Do you love a bowl of salsa, the kind you get at the salsa bar and you can’t stop dipping chips into, and then you get your meal and you’re full but you still slather some more of the delicious salsa on top? That’s the kind of roasted tomato salsa we’re going to make here.
In terms of sales, in 2016 salsa was the best-selling condiment in the US. However, you don’t want food that tastes like it was made in a lab, which is how most jarred or premade salsa (even the refrigerated kind in the supermarket) often tastes.
I’m here to show you how to make fresh, delicious, smoky tomato salsa with a punch, the kind that is not only for dipping in chips, but amazing for making Huevos Rancheros, spooning into tacos, and pouring all over your enchiladas.
With tomato season finally approaching, making this authentic tomato salsa gets even easier. Make sure to use fresh Roma tomatoes at their peak of ripeness, no longer firm, deep red in color, and just crying out to be used. While some recipes call for canned tomatoes, you obviously can’t get the freshness, nor the smoky, charred flavor you want from canned tomatoes.
Make sure to use fresh Roma tomatoes at their peak of ripeness, no longer firm, deep red in color, and just crying out to be used. While some recipes call for canned tomatoes, you obviously can’t get the freshness nor the smoky, charred flavor you want from canned tomatoes.
Instead, you’re going to take those fresh tomatoes, and remove the core at the top by sticking in a sharpy, pointy knife and cutting out a small cone. Then you’ll grill or broil them until deeply blackened all around. Take your cue from the photos. While the grill does add to the smoky flavor, I prefer the broiler because you don’t have to worry about parts of the tomato falling through the grates. Especially as the tomatoes get deeply cooked and begin to soften up, cooking them on a sheet pan makes it a lot easier.
And to keep cleanup easy, be sure to place foil over your sheet pan. You will cook these tomatoes until they are black, and then cook them some more. And then turn them to cook more on the other side. It’s fairly hard to burn tomatoes-the skin will char first and peel away, but there’s so much water in the flesh that you’d have to leave the tomatoes quite some time to burn them too much.
At the same time the tomatoes are roasting, you can roast your peppers and garlic. Of course, these will be finished much sooner than the tomatoes. You want to allow the peppers to blister and the garlic to become golden on the outside and soft to the squeeze. You will want to place the garlic out near the edge of the oven rack on the sheet pan, where the heat is less intense. This allows it to cook more slowly but a bit longer, allowing the garlicky notes to develop. Be sure to watch everything carefully as it’s cooking.
Use gloves when peeling the skins off the chiles so you don’t get any capsaicin (the stuff that makes chiles hot) on your hands, and be sure not to touch your eyes. Remove the seeds from the chiles. The spiciness of the chiles is in the flesh and the veins, not in the seeds, as many blog posts, chefs, and others might believe.
To really get the flavor to pop in this recipe, you are going to use plenty of salt, some lemon, and a small amount of cider vinegar. All of these help build flavor. We are layering flavor upon flavor here, with some acidity from the tomatoes, lemon and cider vinegar, heat from the peppers, and warmth from the garlic.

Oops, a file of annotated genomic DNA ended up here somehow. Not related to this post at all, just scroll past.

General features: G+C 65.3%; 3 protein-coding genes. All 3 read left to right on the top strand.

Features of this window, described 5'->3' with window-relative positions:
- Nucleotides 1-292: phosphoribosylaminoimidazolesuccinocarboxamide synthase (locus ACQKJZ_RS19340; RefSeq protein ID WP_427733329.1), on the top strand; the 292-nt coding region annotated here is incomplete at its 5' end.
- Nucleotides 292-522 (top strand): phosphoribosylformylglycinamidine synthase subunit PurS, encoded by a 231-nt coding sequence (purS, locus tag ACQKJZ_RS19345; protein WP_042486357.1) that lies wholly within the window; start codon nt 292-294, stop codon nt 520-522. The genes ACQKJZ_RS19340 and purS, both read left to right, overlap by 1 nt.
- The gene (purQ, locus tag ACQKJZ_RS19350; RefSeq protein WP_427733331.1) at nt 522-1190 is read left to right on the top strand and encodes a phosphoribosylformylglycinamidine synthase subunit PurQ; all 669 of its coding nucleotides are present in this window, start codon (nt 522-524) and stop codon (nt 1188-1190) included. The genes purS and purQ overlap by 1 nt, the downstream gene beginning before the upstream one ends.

I like to use a Vitamix to blend up the tomatoes, garlic, and chiles, and pulse it on the 5 setting on the dial. A regular blender will do this just fine too. If you’re blending the hot tomatoes, be sure to start at low speed with the top tightly fixed on, but allowing for the steam to escape through the top hole for the tamper if your blender has one. If not, gently cover the lid whole with a towel.
You’ll add the cilantro at the very end so that it stays green in the sauce. Be sure to let the salsa sit several hours to allow the flavors to blend before serving.
If you try this recipe, let us know by leaving a comment, rating it, and tagging a photo #thestraightdish on Instagram. Cheers, friends!
This rich, smoky salsa is far better than anything from a jar or store bought. It's quick, easy, and delicious, and will have you putting it on everything from chips, to eggs to tacos.
- 10 each Roma Tomatoes
- 2 cloves roasted garlic
- 1 whole serrano pepper may use jalapeño instead
- 1/4 cup white onion, finely diced
- 1/4 cup cilantro, finely chopped
- 2 teaspoons salt additional to taste
- 2 tbsp lemon juice
- 1 teaspoon apple cider vinegar
- 2 teaspoon vegetable oil
Place the tomatoes on a foil-lined half sheetpan (11" x 17"), and roast for 15-20 minutes on each side until deeply blackened.
Place whole head of garlic and serrano peppers on a sheet pan and cook garlic until golden, and chiles until skin has blistered. Wearing gloves, remove skin and seeds from chile.
Place garlic, serrano chile, lemon juice, salt, and 8 of the tomatoes in a blender along with salt. If still hot, start at very low speed. Pulse on medium speed until thoroughly chopped. If you prefer a chunky salsa, pulse quickly until you get your preferred texture.
Once cooled, add cilantro and onion and vegetable oil Stir well. Allow to sit 2-4 hours for flavors to blend before serving.
You can substitute Jalapeño peppers for Serranos. They are a bit milder though can still be very spicy. Roast them just the same way.
This recipe makes about 3 cups.